Reforming America’s Disability Services

During a panel discussion organized by The Hill on Wednesday, lawmakers underlined the need for collaboration between leaders and agencies in providing vital opportunities for people with disabilities. Disability advocacy leaders and professionals spoke at Wednesday’s event. It was organized by executive editor Bob Cusack and sponsored by SourceAmerica.

Rep. Debbie Dingell (D-Mich.) stated that she grew interested in disability policy reform while caring for her late husband, former Rep. John Dingell (D-Mich.). Dingell now serves as co-chair of the House Bipartisan Disability Caucus and has worked on legislation to improve support for home care workers.

Dingell is not alone. According to AARP, more than one-fifth of Americans (21.3 percent) currently provide care. having spent the last 12 months providing care for an adult or child with a disability. Caregiving can have a financial impact as well. According to an AARP research headlined Caregiving Can Be Expensive – Even Financially, family caregivers spend more than $7,000 per year on caring expenses.

Nationwide there is a shortage of home health care workers. Two of the main reasons for this are low wages and few, if any, benefits. Low wages are a nationwide problem. The average home healthcare worker in the U.S. made just $13.02 per hour in 2021, according to the Bureau of Labor Statistics. Additionally, one in five home healthcare workers lives below the poverty line, according to the New York Times.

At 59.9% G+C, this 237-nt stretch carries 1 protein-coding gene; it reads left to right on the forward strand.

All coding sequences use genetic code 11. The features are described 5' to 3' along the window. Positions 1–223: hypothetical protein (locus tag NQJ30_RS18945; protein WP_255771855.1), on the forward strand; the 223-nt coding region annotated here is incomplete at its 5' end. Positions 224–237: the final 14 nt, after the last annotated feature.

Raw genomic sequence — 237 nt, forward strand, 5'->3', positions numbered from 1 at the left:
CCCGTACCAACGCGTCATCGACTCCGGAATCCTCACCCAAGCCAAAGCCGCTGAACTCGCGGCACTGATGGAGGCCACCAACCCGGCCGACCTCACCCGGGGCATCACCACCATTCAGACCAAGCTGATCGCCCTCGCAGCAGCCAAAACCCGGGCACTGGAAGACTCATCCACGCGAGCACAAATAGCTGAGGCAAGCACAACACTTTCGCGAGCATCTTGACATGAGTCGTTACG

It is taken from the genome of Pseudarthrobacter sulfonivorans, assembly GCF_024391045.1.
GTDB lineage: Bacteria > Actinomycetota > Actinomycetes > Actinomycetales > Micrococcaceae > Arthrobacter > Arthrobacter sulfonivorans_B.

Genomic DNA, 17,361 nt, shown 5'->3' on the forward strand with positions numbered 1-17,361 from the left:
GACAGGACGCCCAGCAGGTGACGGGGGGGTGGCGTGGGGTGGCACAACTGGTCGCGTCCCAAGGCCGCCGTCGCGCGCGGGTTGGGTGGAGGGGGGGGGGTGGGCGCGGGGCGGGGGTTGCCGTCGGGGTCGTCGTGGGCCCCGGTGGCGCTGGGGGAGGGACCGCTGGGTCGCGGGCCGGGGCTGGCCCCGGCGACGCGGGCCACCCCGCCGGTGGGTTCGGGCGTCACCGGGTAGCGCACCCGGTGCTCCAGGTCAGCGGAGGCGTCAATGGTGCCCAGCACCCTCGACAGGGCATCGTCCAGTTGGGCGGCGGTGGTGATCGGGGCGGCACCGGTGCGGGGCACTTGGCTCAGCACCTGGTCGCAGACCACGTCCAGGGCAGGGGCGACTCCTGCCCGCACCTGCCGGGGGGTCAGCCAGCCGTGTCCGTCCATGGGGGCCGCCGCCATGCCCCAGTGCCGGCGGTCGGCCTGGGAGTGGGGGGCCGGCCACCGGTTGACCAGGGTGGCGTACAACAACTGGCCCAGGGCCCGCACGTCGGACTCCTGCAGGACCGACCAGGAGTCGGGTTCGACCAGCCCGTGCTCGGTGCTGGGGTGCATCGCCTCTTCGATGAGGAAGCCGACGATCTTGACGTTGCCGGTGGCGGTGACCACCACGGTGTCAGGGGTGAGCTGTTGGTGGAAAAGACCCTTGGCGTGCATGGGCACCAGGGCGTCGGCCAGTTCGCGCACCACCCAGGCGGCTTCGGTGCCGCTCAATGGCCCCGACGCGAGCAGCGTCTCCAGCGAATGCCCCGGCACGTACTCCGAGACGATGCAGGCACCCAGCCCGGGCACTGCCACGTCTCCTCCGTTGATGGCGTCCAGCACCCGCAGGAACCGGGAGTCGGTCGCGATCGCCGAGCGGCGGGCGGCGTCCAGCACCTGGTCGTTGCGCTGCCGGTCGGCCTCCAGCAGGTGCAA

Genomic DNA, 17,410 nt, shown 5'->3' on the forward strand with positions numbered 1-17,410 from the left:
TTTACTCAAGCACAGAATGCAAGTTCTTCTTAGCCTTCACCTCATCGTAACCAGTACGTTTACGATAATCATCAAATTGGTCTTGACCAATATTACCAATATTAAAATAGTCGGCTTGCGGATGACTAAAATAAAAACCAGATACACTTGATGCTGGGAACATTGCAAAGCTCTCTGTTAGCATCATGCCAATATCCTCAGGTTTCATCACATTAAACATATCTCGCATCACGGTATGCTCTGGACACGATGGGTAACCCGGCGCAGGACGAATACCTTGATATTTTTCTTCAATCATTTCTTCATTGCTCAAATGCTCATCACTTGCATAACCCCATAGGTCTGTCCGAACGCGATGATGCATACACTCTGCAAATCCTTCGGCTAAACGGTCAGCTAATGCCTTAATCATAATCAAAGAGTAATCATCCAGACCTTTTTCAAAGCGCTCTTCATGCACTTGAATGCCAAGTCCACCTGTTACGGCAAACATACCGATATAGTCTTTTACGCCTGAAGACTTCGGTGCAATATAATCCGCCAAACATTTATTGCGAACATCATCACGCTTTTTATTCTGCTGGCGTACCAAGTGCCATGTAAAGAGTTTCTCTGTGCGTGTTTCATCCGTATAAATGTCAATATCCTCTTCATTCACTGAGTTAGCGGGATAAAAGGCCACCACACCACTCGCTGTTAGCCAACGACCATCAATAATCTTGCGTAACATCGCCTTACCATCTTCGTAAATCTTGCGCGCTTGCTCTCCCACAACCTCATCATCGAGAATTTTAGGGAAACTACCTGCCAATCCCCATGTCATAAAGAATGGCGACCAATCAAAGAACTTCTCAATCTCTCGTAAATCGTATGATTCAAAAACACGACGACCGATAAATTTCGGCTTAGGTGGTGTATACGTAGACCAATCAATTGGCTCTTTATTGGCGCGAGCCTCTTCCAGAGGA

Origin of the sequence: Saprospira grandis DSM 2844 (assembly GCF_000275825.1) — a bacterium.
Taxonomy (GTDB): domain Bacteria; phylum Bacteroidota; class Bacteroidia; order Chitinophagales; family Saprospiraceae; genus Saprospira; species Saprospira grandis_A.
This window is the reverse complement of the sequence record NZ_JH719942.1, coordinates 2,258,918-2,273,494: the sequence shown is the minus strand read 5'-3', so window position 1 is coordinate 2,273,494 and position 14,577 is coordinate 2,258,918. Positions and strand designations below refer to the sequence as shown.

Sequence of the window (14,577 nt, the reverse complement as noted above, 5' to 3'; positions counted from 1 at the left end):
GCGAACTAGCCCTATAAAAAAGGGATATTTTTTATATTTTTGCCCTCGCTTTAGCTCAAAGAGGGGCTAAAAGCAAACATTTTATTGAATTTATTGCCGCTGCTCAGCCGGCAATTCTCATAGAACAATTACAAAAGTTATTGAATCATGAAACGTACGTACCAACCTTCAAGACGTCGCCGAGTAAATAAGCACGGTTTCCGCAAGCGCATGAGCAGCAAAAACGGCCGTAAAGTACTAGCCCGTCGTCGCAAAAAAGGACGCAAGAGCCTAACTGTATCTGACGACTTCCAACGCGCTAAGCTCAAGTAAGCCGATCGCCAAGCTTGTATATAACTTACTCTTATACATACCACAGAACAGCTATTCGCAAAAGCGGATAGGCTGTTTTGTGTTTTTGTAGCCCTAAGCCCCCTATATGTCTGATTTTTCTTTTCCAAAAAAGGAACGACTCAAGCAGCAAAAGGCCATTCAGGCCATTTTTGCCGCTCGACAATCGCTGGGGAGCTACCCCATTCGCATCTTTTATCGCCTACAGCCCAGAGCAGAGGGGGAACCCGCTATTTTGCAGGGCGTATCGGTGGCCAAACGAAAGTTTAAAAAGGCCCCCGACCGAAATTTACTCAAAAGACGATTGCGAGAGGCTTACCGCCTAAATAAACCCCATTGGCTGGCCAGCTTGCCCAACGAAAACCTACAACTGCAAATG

Disabled people also struggle to find employment. Rep. Mike Bost (R-Ill.), chairman of the House Committee on Veterans Affairs, said that veterans, particularly those with physical or mental disabilities, frequently struggle to find work. Bost wants to work with the Department of Veterans Affairs in order to expand access to vocational and educational opportunities for disabled veterans

“They’re the best employees you can possibly have,” Bost said. “They’re the best employees because they know the importance of showing up on time, seeing what their mission is, moving forward, and fixing and working on the mission that’s in front of them, and doing it efficiently.” 

Many disabled people want to work and can contribute in this way. We may require accommodations to do our jobs. However, data shows that we are reliable, creative, and hardworking. Disabled people can be valuable assets in the workplace. Employers, however, won’t see that if they don’t hire us.

The system is in crisis and on the verge of collapse. Individuals with intellectual and developmental disabilities have the right to reside in their communities. Policies must be changed to ensure that people receive the help they need. All disabled people should be able to live their lives to the fullest.


AARP and National Alliance for Caregiving. Caregiving in the United States 2020. Washington, DC: AARP. May 2020.

Donovan, Liz, and Muriel Alarcón. “Long Hours, Low Pay, Loneliness and a Booming Industry.” The New York Times, The New York Times Company, 25 Sept. 2021,

Home Health and Personal Care Aides : Occupational Outlook Handbook.” U.S. Bureau of Labor Statistics, U.S. Bureau of Labor Statistics, 8 Sept. 2021,

Yarrow, Grace. “Lawmakers: Disability Advocacy Leaders, Government Agencies Must Work Together to Expand Opportunities for People with Disabilities.” The Hill, Nexstar Media Group, 29 Mar. 2023,

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